• Commit to volunteering with us for one of our regular projects for the 6 weeks of Lent. We can still use extra help at each of the breakfasts during the week, at Dorothy’s Cafe, at the microfarm on Thursday mornings, Art for All on Saturday, etc. Even an hour of help at any of those projects is a real benefit for us. Or join us for the monthly microfarm workdays on Saturday, February 23rd and Saturday, March 23rd.

Also, as a household, we’ll be renewing a practice we undertook several years ago: not using electricity from sundown through sunrise. We did this as our communal Lenten fast, with the original stated intention of lowering our energy consumption. But we found so much more too: gathering together in the early evenings around candlelight or lantern to talk and relax instead of retreating to our rooms and our computers; turning in earlier and getting better a better night’s sleep; finding entertainment that was more communal and engaging, instead of passive entertainment like watching a movie or TV show; sitting outside or taking a walk to catch the last few moments of sunlight; and so forth. If your household undertakes similar “fasts,” we’d love to hear about them!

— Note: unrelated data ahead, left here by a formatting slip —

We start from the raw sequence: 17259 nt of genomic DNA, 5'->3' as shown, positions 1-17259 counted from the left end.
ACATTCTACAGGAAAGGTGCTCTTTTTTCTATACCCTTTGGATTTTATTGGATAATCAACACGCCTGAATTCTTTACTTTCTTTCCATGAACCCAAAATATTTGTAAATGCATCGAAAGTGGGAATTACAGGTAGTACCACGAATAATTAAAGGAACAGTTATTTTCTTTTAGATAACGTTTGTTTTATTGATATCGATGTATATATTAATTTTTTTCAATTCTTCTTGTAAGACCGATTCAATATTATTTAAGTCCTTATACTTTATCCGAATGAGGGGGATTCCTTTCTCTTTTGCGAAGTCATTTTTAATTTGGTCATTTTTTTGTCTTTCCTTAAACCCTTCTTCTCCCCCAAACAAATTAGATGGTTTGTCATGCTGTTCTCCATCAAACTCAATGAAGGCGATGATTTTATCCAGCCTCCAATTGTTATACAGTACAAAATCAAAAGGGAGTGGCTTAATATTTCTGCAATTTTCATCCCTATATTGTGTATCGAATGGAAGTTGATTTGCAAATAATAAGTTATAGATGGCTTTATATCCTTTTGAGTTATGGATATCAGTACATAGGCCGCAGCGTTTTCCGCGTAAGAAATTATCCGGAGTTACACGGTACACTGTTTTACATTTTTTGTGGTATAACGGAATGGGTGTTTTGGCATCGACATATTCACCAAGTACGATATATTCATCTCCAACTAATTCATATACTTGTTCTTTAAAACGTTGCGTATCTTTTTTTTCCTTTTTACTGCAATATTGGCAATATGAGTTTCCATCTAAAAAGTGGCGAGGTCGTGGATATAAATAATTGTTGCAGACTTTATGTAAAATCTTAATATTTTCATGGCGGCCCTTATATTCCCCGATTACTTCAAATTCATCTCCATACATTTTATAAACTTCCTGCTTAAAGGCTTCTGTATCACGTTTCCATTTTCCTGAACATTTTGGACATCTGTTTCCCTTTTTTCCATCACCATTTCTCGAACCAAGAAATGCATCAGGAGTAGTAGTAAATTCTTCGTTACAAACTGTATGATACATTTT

OUR LENTEN SCRIPTURE STUDY: We had a nice response to our idea of holding a Scripture study for Lent this year, with a committed group of about 8-10 of us signing on. We’ll be starting this Wednesday, February 13, from 7:30-9pm at the Green House. Anyone is welcome to join us. Just bring your bible and show up Wednesday. We’ll meet every Wednesday throughout Lent (with the exception of March 6 which falls in the middle of UF’s Spring Break week), and we’ll have a wrap-up session the Wednesday after Lent, April 3.